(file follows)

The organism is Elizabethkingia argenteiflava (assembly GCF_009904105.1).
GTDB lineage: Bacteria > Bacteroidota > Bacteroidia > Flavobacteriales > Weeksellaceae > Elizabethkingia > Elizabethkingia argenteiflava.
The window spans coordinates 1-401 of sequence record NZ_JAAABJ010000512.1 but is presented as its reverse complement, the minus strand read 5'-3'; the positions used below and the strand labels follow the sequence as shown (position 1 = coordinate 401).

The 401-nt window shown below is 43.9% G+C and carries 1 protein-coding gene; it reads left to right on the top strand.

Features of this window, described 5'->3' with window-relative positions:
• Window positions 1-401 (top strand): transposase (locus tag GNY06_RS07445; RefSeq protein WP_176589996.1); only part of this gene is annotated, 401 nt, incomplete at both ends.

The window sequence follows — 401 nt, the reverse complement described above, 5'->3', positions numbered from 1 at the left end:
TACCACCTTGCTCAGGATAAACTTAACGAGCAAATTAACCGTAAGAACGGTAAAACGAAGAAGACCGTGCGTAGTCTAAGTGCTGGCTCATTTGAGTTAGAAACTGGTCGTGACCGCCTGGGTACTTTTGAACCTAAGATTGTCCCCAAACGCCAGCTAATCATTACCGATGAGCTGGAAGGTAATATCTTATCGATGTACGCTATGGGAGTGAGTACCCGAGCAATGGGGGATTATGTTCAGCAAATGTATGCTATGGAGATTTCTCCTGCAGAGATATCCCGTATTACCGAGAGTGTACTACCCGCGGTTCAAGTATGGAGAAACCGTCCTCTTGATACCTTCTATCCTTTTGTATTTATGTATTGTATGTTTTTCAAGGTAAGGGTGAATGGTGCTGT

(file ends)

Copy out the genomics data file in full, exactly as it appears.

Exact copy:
The organism is Elizabethkingia argenteiflava (assembly GCF_009904105.1).
GTDB lineage: Bacteria > Bacteroidota > Bacteroidia > Flavobacteriales > Weeksellaceae > Elizabethkingia > Elizabethkingia argenteiflava.
The window spans coordinates 1-401 of sequence record NZ_JAAABJ010000512.1 but is presented as its reverse complement, the minus strand read 5'-3'; the positions used below and the strand labels follow the sequence as shown (position 1 = coordinate 401).

The 401-nt window shown below is 43.9% G+C and carries 1 protein-coding gene; it reads left to right on the top strand.

Features of this window, described 5'->3' with window-relative positions:
• Window positions 1-401 (top strand): transposase (locus tag GNY06_RS07445; RefSeq protein WP_176589996.1); only part of this gene is annotated, 401 nt, incomplete at both ends.

The window sequence follows — 401 nt, the reverse complement described above, 5'->3', positions numbered from 1 at the left end:
TACCACCTTGCTCAGGATAAACTTAACGAGCAAATTAACCGTAAGAACGGTAAAACGAAGAAGACCGTGCGTAGTCTAAGTGCTGGCTCATTTGAGTTAGAAACTGGTCGTGACCGCCTGGGTACTTTTGAACCTAAGATTGTCCCCAAACGCCAGCTAATCATTACCGATGAGCTGGAAGGTAATATCTTATCGATGTACGCTATGGGAGTGAGTACCCGAGCAATGGGGGATTATGTTCAGCAAATGTATGCTATGGAGATTTCTCCTGCAGAGATATCCCGTATTACCGAGAGTGTACTACCCGCGGTTCAAGTATGGAGAAACCGTCCTCTTGATACCTTCTATCCTTTTGTATTTATGTATTGTATGTTTTTCAAGGTAAGGGTGAATGGTGCTGT